dc.description.abstract<table><tr><td colspan="2" class="item-title">Impact of telephone advice on service utilization: A preliminary analysis </td></tr><tr class="item-sponsor"><td class="label">Conference Sponsor:</td><td class="value">Western Institute of Nursing</td></tr><tr class="item-year"><td class="label">Conference Year:</td><td class="value">2003</td></tr><tr class="item-author"><td class="label">Author:</td><td class="value">Valanis, Barbara, PhD</td></tr><tr class="item-institute"><td class="label">P.I. Institution Name:</td><td class="value">Center for Health Research Kaiser Permanente</td></tr><tr class="item-author-title"><td class="label">Title:</td><td class="value">Senior Investigator</td></tr><tr class="item-address"><td class="label">Contact Address:</td><td class="value">4610 SE Belmont, Portland, OR, 97215, USA</td></tr><tr class="item-phone"><td class="label">Contact Telephone:</td><td class="value">5032396746</td></tr><tr class="item-co-authors"><td class="label">Co-Authors:</td><td class="value">Tanner, C.; David, M.; Gullion, C.; Moscato, S. </td></tr><tr><td colspan="2" class="item-abstract">Little has been reported in the literature on the extent to which telephone advice nursing actually reduces the use of other services such as visits to the emergency department, appointments, or follow-up phone calls. This report describes factors in an advice call that might be related to subsequent service utilization; examines whether advice service reduces the use of high-cost emergency room and urgency care services; and reports on whether the advised level of care was higher, lower, or the same as the patient would have used in the absence of advice service. The sample for this analysis is the 1965 callers to advice services in 4 regions of the country for whom we have data from the taped call and a questionnaire completed by the caller/patient. Overall, the satisfaction with the advice calls was high to very high ranging from 81% in the Northwest Region to 88% in Hawaii. The strongest predictor of satisfaction from the caller questionnaire was the perceived time on hold. Over half of the callers understood the advice to be the same as that on the taped call. Most callers (86.8%) reported that they followed all of the nurses&rsquo; advice, with another 9.8% indicating that they followed part of the advice. The use of advice service appears to decrease visits to the emergency room, urgency care and medical offices. Finally, about 75% of callers used a lower level of service, determined by comparing what callers would have done had advice services not been available with what the advice nurse advised them to do. Telephone advice nursing is well received by callers, who report high levels of satisfaction and follow through with advice. This finding, in conjunction with the finding that access to telephone advice nurses results in reductions in unnecessary urgent care/emergency visits suggests telephone advice nursing is a valuable resource for meeting both patient care and health system needs. </td></tr></table>en_GB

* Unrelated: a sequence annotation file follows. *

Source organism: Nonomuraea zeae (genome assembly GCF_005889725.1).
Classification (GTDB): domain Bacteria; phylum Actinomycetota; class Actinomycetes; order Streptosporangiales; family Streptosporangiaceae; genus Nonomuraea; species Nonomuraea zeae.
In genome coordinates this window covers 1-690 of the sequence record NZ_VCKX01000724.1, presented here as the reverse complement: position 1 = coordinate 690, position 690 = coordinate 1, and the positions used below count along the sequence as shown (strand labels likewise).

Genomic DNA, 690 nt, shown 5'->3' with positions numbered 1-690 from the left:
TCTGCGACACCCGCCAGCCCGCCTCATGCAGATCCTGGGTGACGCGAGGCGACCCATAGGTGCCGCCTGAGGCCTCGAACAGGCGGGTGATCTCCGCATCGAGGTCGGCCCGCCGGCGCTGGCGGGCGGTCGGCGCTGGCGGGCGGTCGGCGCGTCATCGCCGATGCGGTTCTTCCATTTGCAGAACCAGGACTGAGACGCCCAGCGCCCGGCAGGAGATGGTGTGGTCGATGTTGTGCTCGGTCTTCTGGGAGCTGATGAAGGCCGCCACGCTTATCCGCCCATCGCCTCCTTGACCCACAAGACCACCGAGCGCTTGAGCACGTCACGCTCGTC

dc.date.available2011-10-26T20:41:36Z-
dc.date.issued2011-10-17en_GB
dc.date.accessioned2011-10-26T20:41:36Z-
dc.description.sponsorshipWestern Institute of Nursingen_GB